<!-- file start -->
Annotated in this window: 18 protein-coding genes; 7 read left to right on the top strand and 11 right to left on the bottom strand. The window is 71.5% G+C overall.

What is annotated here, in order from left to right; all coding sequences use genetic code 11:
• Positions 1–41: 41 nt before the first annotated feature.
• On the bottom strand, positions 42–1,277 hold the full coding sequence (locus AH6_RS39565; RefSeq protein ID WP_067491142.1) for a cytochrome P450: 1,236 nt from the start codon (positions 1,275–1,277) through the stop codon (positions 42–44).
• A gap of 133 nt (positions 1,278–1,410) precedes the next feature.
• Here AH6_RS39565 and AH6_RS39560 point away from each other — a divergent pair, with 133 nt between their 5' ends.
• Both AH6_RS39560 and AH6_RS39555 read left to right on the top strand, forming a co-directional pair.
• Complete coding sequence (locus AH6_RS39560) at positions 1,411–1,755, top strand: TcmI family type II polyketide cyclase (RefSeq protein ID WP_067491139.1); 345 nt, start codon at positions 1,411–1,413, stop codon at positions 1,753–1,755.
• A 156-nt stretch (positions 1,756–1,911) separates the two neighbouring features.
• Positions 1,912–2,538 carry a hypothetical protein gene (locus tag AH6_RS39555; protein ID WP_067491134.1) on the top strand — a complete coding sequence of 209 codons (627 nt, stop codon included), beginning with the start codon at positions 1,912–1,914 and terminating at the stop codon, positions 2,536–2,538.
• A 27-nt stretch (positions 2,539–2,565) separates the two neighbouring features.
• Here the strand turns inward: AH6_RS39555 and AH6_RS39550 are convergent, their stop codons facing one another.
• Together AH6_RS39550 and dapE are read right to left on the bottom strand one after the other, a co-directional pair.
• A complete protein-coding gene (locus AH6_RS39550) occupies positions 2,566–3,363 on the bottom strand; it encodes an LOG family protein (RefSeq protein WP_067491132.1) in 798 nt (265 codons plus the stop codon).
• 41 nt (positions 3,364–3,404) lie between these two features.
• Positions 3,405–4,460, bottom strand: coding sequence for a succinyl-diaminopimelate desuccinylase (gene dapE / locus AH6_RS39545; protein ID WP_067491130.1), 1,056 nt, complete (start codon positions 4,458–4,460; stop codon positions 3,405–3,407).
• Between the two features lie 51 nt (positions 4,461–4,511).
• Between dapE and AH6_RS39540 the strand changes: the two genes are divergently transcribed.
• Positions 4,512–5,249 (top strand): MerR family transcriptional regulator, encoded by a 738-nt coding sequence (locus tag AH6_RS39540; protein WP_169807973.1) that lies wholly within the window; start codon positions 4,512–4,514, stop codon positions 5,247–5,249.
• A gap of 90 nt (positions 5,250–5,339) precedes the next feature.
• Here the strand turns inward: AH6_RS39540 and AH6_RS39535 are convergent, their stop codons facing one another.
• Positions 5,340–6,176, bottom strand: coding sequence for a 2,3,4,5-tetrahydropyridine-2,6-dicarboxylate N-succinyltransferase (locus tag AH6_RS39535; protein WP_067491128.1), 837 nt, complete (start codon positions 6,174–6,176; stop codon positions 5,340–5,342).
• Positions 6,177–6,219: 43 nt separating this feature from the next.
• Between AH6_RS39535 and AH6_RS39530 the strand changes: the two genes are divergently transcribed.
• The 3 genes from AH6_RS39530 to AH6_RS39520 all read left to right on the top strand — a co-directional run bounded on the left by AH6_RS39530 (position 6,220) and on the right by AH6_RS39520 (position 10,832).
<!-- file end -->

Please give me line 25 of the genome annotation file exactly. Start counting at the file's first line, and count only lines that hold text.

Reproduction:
• The 3 genes from AH6_RS39530 to AH6_RS39520 all read left to right on the top strand — a co-directional run bounded on the left by AH6_RS39530 (position 6,220) and on the right by AH6_RS39520 (position 10,832).